The term company culture is such a generic sounding phrase that it could be interpreted in a variety of ways.
Some small business owners may think of company culture as simply an extension of their mission statement.
Others may think of it as a naturally-occurring condition of the office environment that they have little or no control over.
Still others may consider with disdain the term company culture as a new-age phrase invented by flaky people who don’t believe in working for a living.
Company Culture is Measurable
The truth is that company culture is a measureable, proven abstract entity that has tangible and substantial effects on employee and employer morale, the amount of work that is accomplished in the span of any given work day, and the company’s public reputation.
The effects of company culture even trickle down so far as to impact the stock prices of public companies.
Proof of concept can be seen in the list of the 100 Best Companies to Work For, a study published by Fortune Magazine. The companies that appear on this list consistently outperform the average stock indexes.
Financial Services Company Doing It Right
One such example is Acuity, a financial services company located in Sheboygan, Wisconsin.
With only 1,039 employees, this small business has landed itself in the category of the 100 best companies to work for, at number 3.
According to the review, this private company has a company culture that makes employees feel that they add value to the success of the company. Nine of 10 employees feel that their managers trust them to carry out tasks without being micromanaged.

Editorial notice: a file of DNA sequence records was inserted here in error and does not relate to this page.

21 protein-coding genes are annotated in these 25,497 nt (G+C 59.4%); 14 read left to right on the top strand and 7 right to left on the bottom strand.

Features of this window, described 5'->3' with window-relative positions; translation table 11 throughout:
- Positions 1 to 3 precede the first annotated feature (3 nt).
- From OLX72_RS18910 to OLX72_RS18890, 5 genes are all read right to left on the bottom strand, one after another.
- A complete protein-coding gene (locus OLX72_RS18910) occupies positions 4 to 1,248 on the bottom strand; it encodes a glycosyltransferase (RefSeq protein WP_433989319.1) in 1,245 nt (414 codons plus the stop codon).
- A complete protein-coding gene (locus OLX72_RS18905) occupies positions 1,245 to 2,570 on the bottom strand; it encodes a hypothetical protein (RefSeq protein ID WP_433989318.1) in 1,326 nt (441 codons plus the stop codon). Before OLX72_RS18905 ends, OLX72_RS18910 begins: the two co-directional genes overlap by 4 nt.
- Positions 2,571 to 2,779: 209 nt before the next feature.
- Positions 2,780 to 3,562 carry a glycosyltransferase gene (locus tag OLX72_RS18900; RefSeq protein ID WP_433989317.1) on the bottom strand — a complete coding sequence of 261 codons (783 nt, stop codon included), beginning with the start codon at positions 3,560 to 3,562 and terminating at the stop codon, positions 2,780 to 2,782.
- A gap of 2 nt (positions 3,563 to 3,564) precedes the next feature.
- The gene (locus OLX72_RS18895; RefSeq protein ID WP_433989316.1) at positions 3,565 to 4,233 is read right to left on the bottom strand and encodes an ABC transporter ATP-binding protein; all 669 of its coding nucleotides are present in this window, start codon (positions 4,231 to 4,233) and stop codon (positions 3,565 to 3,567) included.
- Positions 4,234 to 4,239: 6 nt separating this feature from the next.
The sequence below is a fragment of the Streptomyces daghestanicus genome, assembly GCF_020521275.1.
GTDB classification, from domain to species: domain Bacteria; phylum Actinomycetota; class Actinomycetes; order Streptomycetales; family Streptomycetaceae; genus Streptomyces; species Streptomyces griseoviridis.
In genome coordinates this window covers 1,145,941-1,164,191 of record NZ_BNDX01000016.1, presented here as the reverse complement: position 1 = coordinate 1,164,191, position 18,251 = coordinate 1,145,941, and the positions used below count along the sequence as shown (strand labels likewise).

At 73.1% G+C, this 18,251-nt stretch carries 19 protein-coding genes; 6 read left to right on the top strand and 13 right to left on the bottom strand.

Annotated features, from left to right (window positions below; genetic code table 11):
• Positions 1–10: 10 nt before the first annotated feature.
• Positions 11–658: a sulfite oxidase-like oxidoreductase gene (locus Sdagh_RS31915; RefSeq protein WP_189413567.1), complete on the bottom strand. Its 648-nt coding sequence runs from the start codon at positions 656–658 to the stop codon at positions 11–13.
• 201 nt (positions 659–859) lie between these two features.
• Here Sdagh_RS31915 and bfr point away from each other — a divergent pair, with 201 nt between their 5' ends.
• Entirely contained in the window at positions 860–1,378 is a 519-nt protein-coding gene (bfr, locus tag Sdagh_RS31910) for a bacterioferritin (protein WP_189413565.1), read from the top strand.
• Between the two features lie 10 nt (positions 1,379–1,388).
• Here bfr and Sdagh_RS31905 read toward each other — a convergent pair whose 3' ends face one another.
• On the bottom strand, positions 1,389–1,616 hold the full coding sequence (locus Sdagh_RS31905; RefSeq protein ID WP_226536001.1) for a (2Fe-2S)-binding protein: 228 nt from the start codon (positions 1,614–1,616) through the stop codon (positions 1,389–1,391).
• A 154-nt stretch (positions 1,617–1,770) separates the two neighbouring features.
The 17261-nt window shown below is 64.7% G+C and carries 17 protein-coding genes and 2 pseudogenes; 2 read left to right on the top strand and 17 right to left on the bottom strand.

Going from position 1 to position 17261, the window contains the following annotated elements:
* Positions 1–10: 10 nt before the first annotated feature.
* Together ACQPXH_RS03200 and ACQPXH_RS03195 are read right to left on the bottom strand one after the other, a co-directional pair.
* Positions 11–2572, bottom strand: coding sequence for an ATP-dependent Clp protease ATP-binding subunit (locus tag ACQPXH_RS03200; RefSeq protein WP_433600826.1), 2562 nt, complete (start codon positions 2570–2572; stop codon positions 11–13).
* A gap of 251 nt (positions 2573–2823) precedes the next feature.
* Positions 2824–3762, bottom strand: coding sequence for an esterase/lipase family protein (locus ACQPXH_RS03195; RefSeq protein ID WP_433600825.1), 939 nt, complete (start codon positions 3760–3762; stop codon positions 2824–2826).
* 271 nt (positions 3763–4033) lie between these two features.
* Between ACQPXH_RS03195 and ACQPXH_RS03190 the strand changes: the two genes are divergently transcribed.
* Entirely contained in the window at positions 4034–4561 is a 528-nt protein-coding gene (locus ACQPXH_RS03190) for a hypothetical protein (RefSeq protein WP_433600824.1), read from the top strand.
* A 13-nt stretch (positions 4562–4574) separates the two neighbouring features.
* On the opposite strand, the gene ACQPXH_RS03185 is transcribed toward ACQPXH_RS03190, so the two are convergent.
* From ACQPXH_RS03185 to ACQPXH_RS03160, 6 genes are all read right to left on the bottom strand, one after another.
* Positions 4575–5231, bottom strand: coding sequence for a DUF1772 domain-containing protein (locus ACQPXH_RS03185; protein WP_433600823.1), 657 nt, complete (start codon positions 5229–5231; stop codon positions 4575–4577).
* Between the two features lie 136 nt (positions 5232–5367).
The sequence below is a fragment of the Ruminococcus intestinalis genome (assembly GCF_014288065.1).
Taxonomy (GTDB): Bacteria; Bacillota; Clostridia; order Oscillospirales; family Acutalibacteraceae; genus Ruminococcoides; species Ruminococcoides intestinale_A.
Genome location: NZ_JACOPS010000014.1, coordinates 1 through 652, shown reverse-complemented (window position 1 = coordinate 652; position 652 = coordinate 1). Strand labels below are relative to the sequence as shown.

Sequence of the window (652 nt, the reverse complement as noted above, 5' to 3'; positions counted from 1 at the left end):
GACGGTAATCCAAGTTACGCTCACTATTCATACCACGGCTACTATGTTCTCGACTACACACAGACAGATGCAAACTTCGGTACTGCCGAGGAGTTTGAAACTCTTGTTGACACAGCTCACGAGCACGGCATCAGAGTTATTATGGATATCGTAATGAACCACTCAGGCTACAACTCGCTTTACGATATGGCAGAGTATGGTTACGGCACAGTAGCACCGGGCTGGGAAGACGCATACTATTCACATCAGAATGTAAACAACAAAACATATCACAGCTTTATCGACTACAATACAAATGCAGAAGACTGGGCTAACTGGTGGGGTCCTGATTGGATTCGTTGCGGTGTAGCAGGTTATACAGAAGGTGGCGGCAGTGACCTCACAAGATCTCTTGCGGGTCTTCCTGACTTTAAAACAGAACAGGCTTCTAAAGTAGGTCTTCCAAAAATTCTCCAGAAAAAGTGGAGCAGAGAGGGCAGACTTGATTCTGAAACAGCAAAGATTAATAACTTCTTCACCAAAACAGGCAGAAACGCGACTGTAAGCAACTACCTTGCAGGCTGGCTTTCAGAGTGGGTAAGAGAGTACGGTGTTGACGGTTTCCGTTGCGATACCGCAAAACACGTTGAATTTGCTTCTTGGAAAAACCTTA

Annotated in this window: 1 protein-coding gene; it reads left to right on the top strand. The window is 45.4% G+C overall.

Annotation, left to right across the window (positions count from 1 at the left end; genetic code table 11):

Perhaps most telling, a majority of Acuity employees stated that their job is more than just a job.
This kind of solid reputation and recognition has no doubt made Acuity a desirable company to work for.
Engineering Firm with More to Offer
Yet another example of a small business that is doing it right by being proactive about company culture is Burns & McDonnell, an engineering firm in Kansas City, Missouri with just 4498 employees.
Holding steady at number 15 on the list of the 100 best places to work for, this successful business is representative as the following article looks at of why many top engineers choose company culture over big names.
Chances are you’ve never heard of Burns & McDonnell unless you live in the Kansas City area. And yet, they offer a wider-range of engineering and peripheral services than most other engineering companies in the country.
One of the most impressive points relating to their positive company culture is that they are 100 percent employee-owned. This is profit-sharing at its best, and most other small business would do well to take notes.
In fact, this engineering firm does so many things right, an entire case study could be done on the inspiring and “human” way this company is run.
These are just two examples of why solid company culture matters these days.
It’s time that more small business owners realize they can and should take a leadership role in developing and molding company culture.
About the Author: Kate Supino writes extensively about best business practices.